NAPSNet Daily Report 11 February, 1998

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"NAPSNet Daily Report 11 February, 1998", NAPSNet Daily Report, February 11, 1998, https://nautilus.org/napsnet/napsnet-daily-report/napsnet-daily-report-11-february-1998/

IN TODAY’S REPORT:

I. United States

II. Republic of Korea

III. People’s Republic of China

I. United States

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1. Light-Water Reactor Project

US President Bill Clinton (“PRESIDENT CERTIFIES N. KOREAN COOPERATION ON SEVERAL ISSUES,” USIA Text, 02/10/98) released the following statement regarding DPRK adherence to the terms of the US-DPRK Agreed Framework on Nuclear Cooperation: “Pursuant to the requirements set forth under the heading ‘Nonproliferation, Anti-Terrorism, Demining and Related Programs’ in title II of the Foreign Operations, Export Financing, and Related Programs Appropriations Act, 1998 (Public Law 105-118), I certify that: (1)(A) the parties to the Agreed Framework are taking steps to assure that progress is made on the implementation of the January 1, 1992, Joint Declaration on the Denuclearization of the Korean Peninsula and the implementation of the North-South dialogue, and (B) North Korea is complying with the other provisions of the Agreed Framework between North Korea and the United States and with the Confidential Minute; (2) North Korea is cooperating fully in the canning and safe storage of all spent fuel from its graphite-moderated nuclear reactors and that such canning and safe storage is scheduled to be completed by April 1, 1998; and (3) North Korea has not significantly diverted assistance provided by the United States for purposes for which it was not intended.”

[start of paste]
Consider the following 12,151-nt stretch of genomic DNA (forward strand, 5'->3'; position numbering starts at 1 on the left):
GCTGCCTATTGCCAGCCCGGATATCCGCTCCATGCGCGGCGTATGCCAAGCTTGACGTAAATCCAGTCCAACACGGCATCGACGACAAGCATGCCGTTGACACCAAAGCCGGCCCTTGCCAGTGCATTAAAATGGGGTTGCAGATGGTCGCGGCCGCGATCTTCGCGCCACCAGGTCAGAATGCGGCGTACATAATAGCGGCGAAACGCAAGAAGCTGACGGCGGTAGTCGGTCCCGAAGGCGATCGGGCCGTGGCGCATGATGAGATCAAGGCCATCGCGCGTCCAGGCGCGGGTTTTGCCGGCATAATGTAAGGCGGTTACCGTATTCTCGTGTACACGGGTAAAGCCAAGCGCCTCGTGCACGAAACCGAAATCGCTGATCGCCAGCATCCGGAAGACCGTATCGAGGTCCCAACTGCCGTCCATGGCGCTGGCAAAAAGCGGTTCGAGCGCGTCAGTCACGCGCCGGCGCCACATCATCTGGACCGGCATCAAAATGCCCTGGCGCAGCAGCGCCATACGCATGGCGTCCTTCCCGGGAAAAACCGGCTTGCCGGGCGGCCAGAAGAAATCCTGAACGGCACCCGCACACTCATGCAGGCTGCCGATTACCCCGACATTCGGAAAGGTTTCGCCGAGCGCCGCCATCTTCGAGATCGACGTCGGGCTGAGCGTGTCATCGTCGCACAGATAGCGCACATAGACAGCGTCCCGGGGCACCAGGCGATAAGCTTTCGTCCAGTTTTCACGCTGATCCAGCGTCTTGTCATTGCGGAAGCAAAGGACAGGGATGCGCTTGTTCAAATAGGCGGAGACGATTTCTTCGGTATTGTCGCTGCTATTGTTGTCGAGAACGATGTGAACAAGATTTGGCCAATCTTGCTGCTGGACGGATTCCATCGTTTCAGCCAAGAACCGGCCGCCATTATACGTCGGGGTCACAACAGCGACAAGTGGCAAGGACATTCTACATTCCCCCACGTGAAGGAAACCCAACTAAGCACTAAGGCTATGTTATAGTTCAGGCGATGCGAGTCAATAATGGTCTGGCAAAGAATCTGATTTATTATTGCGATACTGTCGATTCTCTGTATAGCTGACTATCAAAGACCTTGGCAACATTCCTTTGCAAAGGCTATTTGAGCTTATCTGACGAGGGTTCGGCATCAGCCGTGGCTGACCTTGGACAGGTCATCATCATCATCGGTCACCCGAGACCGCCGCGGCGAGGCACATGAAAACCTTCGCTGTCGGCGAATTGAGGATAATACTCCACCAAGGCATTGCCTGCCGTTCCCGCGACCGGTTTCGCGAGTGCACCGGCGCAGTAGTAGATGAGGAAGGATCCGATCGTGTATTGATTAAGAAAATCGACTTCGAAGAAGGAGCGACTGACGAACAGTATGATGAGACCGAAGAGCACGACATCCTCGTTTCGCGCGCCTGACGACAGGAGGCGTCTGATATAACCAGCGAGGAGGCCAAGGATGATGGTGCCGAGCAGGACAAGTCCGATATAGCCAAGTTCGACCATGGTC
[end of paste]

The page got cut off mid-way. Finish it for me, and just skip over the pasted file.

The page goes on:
The Associated Press (“ALBRIGHT RECEIVES COMMITMENTS ON NORTH KOREAN NUCLEAR PLANTS,” Washington, 02/11/98) reported that US Secretary of State Madeleine Albright said Tuesday that ROK officials told her last week that “they are going to continue” to contribute to the light-water reactor project for the DPRK. Albright stated, “The South Koreans are going to be able to fulfill their responsibilities, and … the Japanese also. And we are talking to others to add, to make sure that the … process really is able to continue.” She said that building nuclear power plants in the DPRK remains “an essential part of controlling nuclear proliferation.” She added that US oil shipments to the DPRK are continuing under the agreement.

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2. DPRK Participation in Olympics

The New York Times (Nicholas D. Kristof, “NORTH KOREAN ATHLETES MORE FRIENDLY AT NAGANO OLYMPICS,” Nagano, 02/11/98) reported that if DPRK has success at the Winter Olympics, it may try to use its athletes more to connect with the outside world. Kim Pong-hi, a DPRK coach, stated, “If these athletes do a bit better than their personal records, then North Korea is planning to send them out as often as possible.” Jung-sook Koh, a Korean-American who has worked to use sports to build ties between the DPRK and the outside world, stated that the DPRK athletes are “more flexible now than they were in Barcelona or Atlanta or ever before. Their atmosphere is exceptionally friendly.” He added that this flexibility suggested that this was a good time for the US and the DPRK to begin sporting exchanges.